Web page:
There’s something cool, eventful and promising about a hard throwing young pitcher. It’s like hearing about a fireworks show about 30 minutes away. Do you turn the car around to go look or just keep driving hoping to catch one in front of you? The St. Louis Cardinals next phenom is named Alex Reyes, and he is ripping through the minor leagues as we speak. He’s 20 years old(turns 21 on August 29th), throws a fastball that reaches triple digits as easily as you rip open a bag of sugar to pour in your coffee and he’s only going to get better.
Reyes started this season in High A Palm Beach, where he struck out 96 batters in 63.2 innings, compiling an ERA of 2.26 and a WHIP of 1.26. He made the jump to Springfield last month, where he has 39 strikeouts to 12 walks in just six starts(24.1 innings pitched). Going into his August 24th start, Reyes has allowed a single home run yet this season. In his entire minor league career, Reyes has only allowed 8 home runs in over 258.2 innings covering 53 starts. That’s an impressive number. Opponents hit just .216 off him in Palm Beach and AA bats only .176 thus far. The only man who seems capable of beating Reyes at all is his own raw talent. It hasn’t even been fully unleashed yet.
In order to really get to know a talent, you must get a view from the seats. A face to face rendering. For that perspective, I reached out to Springfield Cardinals beat writer Derek Shore(who writes for Scout.com) for his thoughts on the talented young righthander.(You can find Derek on Twitter here).
Shore has seen three of Reyes’ starts with Springfield, including his last two, which were his shortest. “Reyes has often drawn Carlos Martinez comps and for good reasons given both have Dominican roots and signed to a comparable bonuses. I’ve talked to a scout who said Reyes’s arsenal isn’t quite as deep as Martinez’s, but his one-two punch are better than Martinez’s at the same age of 20 years old,” Shore said of the well known comparison between the two fiery young arms in the Cardinals organization.
What exactly does Reyes fire at hitters that makes him so special? Shore had this to say about the kid’s weapons of lumber destruction. “To go with that electric heater(clocking regularly at 101 mph across the league), Reyes has flashed a two-seam fastball in the lower 90’s with a 12-6 hammer. Along with the development of his command and all-important third pitch the changeup, a pitch that the Cardinals seem to have advised for him to throw more will determine his ceiling as a big-league starter.”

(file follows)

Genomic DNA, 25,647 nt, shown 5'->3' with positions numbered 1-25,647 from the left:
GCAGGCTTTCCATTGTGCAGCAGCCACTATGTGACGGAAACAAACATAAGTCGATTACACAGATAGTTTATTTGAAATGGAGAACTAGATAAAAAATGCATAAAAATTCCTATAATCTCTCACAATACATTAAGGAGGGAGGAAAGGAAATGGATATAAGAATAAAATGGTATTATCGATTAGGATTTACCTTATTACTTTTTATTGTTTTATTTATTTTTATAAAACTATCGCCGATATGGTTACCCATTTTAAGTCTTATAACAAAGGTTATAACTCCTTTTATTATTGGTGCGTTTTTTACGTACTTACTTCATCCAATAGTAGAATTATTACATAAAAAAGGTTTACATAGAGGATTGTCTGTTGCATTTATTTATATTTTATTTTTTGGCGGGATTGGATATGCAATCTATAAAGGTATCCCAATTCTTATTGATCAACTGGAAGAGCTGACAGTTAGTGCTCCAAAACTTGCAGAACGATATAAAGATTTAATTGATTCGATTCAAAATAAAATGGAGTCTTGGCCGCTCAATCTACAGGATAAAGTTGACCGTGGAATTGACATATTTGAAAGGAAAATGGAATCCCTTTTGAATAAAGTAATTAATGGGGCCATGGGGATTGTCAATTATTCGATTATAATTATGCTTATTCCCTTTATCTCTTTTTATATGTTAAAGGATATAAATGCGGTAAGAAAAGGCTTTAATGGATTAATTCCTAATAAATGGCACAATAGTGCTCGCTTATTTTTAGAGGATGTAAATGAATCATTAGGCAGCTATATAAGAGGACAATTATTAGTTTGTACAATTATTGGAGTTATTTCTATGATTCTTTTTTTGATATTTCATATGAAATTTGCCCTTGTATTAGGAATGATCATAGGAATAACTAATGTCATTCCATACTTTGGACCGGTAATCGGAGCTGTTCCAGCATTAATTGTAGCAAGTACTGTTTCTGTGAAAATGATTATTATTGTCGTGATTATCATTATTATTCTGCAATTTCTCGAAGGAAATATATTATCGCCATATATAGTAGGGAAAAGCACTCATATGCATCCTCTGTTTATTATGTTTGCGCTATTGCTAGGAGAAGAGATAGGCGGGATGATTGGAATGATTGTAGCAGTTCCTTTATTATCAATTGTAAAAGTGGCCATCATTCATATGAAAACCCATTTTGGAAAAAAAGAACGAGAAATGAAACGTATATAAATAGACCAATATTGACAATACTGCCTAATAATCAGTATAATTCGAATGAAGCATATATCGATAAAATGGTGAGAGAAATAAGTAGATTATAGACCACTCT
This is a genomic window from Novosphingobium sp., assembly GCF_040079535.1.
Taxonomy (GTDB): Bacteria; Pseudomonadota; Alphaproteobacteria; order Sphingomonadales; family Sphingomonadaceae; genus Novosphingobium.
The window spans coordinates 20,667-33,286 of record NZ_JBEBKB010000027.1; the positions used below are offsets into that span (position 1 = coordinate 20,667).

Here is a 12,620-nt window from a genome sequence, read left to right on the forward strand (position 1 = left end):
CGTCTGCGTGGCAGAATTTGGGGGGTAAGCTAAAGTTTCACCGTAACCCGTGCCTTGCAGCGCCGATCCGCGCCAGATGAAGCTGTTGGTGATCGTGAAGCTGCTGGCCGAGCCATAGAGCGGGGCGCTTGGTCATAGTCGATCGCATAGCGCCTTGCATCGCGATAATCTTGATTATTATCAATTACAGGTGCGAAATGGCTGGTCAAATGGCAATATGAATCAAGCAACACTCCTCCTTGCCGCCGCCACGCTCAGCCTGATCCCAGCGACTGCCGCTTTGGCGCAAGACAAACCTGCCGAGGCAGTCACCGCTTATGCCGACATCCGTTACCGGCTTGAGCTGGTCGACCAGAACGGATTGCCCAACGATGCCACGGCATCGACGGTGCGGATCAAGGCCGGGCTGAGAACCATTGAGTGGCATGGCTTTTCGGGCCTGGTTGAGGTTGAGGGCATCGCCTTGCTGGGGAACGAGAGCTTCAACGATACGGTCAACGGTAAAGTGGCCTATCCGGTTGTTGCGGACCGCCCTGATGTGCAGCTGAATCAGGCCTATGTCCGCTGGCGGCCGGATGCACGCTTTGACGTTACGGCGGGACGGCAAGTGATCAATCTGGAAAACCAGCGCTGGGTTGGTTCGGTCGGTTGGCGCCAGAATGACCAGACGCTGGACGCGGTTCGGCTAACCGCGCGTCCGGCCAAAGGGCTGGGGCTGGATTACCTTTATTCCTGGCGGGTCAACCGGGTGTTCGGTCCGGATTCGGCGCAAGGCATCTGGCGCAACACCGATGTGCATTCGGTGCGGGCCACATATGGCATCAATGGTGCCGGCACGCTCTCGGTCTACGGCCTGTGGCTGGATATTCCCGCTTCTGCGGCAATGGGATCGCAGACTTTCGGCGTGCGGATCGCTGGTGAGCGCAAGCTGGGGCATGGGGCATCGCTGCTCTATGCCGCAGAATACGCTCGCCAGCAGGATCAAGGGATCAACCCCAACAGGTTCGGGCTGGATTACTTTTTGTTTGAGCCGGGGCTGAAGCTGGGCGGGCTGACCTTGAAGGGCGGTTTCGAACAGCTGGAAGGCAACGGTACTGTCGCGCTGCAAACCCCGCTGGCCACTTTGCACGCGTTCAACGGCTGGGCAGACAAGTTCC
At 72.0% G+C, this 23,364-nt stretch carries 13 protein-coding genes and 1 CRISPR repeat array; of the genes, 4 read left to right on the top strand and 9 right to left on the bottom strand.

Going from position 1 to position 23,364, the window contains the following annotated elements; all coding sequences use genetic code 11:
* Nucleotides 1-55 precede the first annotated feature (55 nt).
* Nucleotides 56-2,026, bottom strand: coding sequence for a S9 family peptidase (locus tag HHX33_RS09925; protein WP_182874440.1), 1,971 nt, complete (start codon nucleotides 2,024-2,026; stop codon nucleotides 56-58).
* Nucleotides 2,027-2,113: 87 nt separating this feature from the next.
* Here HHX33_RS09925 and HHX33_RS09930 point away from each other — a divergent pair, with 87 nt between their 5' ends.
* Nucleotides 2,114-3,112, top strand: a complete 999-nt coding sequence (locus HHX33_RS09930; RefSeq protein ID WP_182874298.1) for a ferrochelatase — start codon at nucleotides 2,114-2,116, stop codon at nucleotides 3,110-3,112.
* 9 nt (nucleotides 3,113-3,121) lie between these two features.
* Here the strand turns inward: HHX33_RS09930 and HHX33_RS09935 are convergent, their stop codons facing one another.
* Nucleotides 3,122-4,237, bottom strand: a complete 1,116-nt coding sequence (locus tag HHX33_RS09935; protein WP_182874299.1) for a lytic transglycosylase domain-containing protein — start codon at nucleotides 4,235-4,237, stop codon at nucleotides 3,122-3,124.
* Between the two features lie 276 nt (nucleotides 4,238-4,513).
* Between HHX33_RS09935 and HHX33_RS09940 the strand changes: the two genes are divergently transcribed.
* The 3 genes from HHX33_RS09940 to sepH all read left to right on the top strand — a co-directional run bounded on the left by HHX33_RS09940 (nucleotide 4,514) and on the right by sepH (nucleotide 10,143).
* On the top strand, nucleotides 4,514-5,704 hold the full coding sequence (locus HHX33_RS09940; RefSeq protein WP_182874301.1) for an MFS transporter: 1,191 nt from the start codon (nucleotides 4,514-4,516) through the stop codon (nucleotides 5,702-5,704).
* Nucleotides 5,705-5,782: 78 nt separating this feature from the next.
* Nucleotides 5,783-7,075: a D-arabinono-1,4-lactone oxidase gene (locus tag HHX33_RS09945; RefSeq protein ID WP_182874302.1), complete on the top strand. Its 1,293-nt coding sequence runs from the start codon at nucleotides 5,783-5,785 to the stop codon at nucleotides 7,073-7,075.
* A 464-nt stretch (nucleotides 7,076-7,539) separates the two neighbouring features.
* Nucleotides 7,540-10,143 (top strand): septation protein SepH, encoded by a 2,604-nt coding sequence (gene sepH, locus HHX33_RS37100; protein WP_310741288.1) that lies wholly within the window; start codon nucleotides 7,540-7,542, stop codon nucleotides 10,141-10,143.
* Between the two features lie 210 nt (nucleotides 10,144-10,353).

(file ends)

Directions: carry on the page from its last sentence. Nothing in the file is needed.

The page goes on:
Why isn’t this kid already in the Major’s, outside the fact that the Cardinals don’t need him just yet? Shore attaches the slow build to the regular growing pains of a young thrower learning how to pitch. “His struggles at Double-A this season have been tied to overthrowing and working into deep counts a problem that’s hinder his efficiency at times and also a sign of a lack of command because he has a tendency to overdo his pitches. Stuff has been a non-issue, Reyes probably has the biggest right-handed stuff in the minors outside of the Nationals Lucas Giolito.”
Will we see this kid in September when rosters expand? I doubt it, for the simple fact that the Cards bullpen is stacked and that Reyes’ shoulder(which has barked a bit at times this season) may need the rest. If there is a sudden need, this viper whipping phenom will be waiting.
Otherwise, I expect this “freak” to make his debut in St. Louis sometime in 2016. Reyes is the chip that General Manager John Mozeliak wasn’t putting on a table this past July during trade talks. Other teams know this man’s heat will only be leaving jet fuel stains on a jersey containing the birds on the bat. Sorry, NL Central. The St. Louis Cardianals talent well is churning out another cherry red mustang that will make your lineups crack IPad screens and exhaust DVD players for the next couple decades. I’d warn you, but that just wouldn’t cut it.
Whenever people try to put a name tag on the Cardinals’ brand of success, I laugh. Small market team gone big? Mid-market special? Who cares? In the end, Mozeliak and company are just better at their jobs than most front offices and slowly, people are coming to terms with the fact that the National League Pennant chase will roll through the Arch every fall.
Alex Reyes is that big juicy looking steak that the Cardinals haven’t completely cut into yet to see how well it’s been cooked. When they do, the rest of the National League will have nowhere to hide.